Business & Computing Examinations

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BCE Centre Information - Centre Assessment

(i) Policy

Assessment is the means by which the progress of candidates is monitored. It is a tool to inform curriculum planning and learning programmes. Assessment at Centres should support each candidate in the achievement of his or her full learning potential and fosters the development of self esteem and personal responsibility. Assessment is the process of obtaining, analysing and interpreting evidence for use by both candidates and tutor to enable the review, planning and improvement of learning. It is fully integrated with the delivery of the curriculum and is an essential component of effective classroom practice.

In addition to providing a measure of the candidates’ achievement on qualification-based courses, it also provides diagnostic information that assist both staff and candidates in the ongoing improvement of the learning and teaching process. To contribute usefully to both of these functions, it is essential that assessment:
• Is fair and ensures parity of treatment and comparable assessment demands in subjects of equal level
• Is reliable, ensuring that assessment decisions are made consistently throughout the centre
• Is valid, by ensuring that each assessment relates to the intended outcomes of the subject(s) studied
• Is transparent, in that it is clear to candidates, staff and external auditors the criteria and methods by which candidates’ work is being judged.
• Recognises and respects equality and diversity.

Why centres should assess?
• To define each candidate’s ability; what the candidate knows, understands and can apply.
• To reveal candidates’ strengths and weaknesses
• To communicate accurate information about the candidate that is useful to tutors, employers and educational agencies.
• To comply with statutory requirements

Strategies for assessment • Observation – watching the candidates attempting tasks
• Questioning/discussion with the candidates
• Examining candidates’ written assignments
• Marking candidates’ work according to the marking policy
• Class devised exercises

Indicators of effective assessment

The tutor’s assessment of the candidates’ work can be considered effective when:
• Assessment is an integral part of planning, teaching and learning; the tutors use suitable forms of assessment, based on expectations which are clear; realistic and understood by the candidates.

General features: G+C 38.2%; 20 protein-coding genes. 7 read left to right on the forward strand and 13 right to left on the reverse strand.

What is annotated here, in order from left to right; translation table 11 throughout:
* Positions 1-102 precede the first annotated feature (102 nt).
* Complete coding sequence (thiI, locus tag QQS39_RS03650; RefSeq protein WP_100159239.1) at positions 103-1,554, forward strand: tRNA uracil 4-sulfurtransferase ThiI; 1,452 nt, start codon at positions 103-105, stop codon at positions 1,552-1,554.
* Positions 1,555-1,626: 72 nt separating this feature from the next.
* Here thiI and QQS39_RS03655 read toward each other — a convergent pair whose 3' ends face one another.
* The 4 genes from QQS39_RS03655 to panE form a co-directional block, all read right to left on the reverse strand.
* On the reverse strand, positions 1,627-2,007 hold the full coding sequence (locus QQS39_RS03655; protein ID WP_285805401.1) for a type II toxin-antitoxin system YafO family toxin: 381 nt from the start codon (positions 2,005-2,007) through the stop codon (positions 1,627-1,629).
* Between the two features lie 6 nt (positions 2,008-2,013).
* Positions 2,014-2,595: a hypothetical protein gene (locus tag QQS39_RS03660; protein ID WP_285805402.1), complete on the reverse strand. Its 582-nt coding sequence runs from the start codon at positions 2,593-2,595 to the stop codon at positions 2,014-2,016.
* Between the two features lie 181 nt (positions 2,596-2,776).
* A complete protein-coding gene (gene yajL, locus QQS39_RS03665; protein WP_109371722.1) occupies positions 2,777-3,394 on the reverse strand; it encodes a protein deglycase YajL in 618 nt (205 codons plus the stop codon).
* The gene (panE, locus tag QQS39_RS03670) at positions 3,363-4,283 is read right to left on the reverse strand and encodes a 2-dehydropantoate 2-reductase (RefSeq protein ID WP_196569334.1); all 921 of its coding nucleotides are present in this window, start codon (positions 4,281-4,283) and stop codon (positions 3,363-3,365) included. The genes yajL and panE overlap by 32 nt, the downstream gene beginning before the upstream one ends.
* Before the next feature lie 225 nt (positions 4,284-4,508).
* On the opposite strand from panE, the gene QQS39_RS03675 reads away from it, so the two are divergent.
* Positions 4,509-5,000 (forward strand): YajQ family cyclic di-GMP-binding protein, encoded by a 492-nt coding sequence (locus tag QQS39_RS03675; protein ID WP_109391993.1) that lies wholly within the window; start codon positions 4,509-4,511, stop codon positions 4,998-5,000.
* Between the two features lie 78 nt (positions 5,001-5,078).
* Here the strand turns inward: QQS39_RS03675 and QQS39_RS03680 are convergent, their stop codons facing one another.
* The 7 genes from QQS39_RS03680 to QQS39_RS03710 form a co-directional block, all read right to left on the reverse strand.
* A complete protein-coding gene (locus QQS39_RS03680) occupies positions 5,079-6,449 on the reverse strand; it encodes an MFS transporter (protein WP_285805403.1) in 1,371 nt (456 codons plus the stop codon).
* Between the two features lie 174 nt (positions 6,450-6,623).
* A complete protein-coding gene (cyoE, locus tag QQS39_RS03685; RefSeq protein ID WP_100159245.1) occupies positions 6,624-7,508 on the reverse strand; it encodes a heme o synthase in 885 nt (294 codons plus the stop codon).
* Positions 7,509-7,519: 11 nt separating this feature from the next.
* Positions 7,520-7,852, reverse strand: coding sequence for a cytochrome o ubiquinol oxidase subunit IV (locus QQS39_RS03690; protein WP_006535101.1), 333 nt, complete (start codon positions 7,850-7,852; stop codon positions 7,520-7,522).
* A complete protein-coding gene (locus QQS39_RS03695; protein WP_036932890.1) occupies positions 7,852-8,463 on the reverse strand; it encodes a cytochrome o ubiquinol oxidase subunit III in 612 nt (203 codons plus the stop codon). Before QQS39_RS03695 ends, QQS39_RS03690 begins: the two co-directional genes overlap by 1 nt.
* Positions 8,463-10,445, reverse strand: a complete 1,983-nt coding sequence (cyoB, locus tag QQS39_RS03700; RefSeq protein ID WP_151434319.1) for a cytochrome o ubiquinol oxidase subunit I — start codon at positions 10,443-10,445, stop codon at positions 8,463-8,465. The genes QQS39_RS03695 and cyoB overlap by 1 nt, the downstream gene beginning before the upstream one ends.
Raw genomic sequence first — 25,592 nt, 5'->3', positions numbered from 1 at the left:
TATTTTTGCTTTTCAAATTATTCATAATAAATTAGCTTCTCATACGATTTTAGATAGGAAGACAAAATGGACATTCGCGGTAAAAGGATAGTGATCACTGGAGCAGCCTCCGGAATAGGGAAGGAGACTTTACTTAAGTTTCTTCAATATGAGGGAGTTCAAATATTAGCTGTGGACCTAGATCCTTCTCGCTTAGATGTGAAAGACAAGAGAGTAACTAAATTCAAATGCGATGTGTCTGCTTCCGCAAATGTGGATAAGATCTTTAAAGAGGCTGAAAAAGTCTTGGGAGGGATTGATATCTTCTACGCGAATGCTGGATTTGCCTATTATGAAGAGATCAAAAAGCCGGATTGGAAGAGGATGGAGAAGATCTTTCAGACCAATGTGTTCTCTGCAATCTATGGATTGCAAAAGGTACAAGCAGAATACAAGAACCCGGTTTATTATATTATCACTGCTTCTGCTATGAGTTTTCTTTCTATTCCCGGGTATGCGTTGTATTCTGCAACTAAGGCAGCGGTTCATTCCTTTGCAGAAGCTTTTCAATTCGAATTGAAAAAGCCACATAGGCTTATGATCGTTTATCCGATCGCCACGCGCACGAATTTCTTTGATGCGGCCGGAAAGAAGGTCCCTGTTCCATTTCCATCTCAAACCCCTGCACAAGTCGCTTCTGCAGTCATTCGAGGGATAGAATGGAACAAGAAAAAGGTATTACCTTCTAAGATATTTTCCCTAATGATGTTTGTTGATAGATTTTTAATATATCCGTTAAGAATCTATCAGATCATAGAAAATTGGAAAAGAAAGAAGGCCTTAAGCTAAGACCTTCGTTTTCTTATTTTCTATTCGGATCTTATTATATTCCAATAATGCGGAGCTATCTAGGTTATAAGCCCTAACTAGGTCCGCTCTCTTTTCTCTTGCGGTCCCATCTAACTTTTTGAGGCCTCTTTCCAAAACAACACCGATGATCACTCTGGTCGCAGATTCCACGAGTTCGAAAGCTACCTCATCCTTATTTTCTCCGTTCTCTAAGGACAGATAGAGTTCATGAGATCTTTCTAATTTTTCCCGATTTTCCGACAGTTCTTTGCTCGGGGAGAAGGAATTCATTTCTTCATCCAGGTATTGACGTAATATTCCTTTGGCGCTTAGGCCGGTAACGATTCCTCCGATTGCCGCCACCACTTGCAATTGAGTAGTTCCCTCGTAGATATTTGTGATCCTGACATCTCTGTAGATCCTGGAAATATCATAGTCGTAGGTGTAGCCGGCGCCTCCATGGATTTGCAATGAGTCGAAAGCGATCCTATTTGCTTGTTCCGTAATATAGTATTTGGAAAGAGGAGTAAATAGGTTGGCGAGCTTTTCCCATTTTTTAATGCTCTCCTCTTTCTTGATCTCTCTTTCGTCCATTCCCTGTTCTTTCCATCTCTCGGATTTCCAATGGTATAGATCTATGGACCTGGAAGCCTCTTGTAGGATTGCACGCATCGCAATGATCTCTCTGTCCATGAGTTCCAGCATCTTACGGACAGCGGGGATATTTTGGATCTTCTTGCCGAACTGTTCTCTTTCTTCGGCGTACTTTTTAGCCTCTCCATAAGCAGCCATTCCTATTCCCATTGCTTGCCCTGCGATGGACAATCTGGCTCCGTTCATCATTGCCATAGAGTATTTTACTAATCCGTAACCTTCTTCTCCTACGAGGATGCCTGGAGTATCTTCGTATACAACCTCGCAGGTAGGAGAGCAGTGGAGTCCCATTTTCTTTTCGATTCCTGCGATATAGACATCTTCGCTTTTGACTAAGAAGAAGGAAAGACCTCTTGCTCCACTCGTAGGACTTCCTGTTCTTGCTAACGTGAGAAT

• The candidates written work is regularly and consistently marked in ways that highlight the strengths and shortcomings, using approaches that are well understood by candidates.
• The level and nature of the candidates’ prior attainments influence the selection and use of teaching methods and subject content; the candidates’ strengths are consolidated and their weaknesses are addressed.
• The purpose of homework is explained clearly; the work which is set is appropriate to the needs of the candidates, reinforces and extends their knowledge and understanding and provides the tutors with evidence of progress.

Scope

This policy should apply to all programmes offered by the centre where all or part of the programme is formally assessed.

(ii) Planning for assessment

Assessment is built into planning and takes place during each topic. Weekly plans of work show assessment focus and relevant comments are added to individual records. We at Business & Computing Examinations recognise and encourage the following characteristics of good practice assessment which:

1. Promotes and supports learning
• Identifies what candidates know, understand and can do
• Enables consistent monitoring of candidates progress
• Identifies individual learning styles
• Identifies individual learning strengths and weaknesses
• Encourages progression in learning

2. Informs teaching
• Assists lesson planning
• Informs review of content and skills
• Promotes a variety of teaching strategies
• Enables consistent monitoring of teaching progress
• Encourages self reflection

3. Is both formative and summative
• Promotes a shared learning culture
• Provides clear and regular feedback
• Diagnoses learning difficulties
• Measures candidate performance
• Identifies clear and shared targets for candidates progress
• Promotes differentiation by outcome
• Provides effective and progressive candidates records

4. Uses appropriate and diverse strategies
• Is both formal and informal
• Accommodates a variety of learning styles
• Tests a range of skills
• Encourages effective and standardised marking procedure
• Is both quantitative and qualitative
• Is carried out in a range of contexts

5. Recognises ALL candidates progress and achievement
• Rewards progress, effort and achievement
• Fosters motivation and promotes a commitment to learning
• Creates opportunities for self direction
• Fosters self esteem and social development

6. Develops the capacity for self assessment
• Shares learning outcomes and assessment criteria
• Gives sensitive and constructive feedback
• Supports candidates in self and peer assessment activities
• Engages candidates in realistic target setting

(iii) Types of assessment Summative is assessment of learning. It is used mainly to measure performance and clearly identifies a standard of candidate attainment. It is carried out at the end of a period of learning.

Examples:
• Final examinations
• End of topic tests

Formative is assessment for learning. It is ongoing and provides evidence of and for progression in learning. It supports learning through identifying difficulties, providing feedback and diagnosing future learning priorities.

Examples:
• Class work
• Home work
• Questioning
• Oral discussion
• Presentation
• Short recall test
• Practical project
• Research

Self assessment encourages candidates to take responsibility for their own learning by:
Evaluating their own achievement against shared learning outcomes.
Identifying their own strengths and areas for improvement
Encouraging individual learning goals and action plans for future progression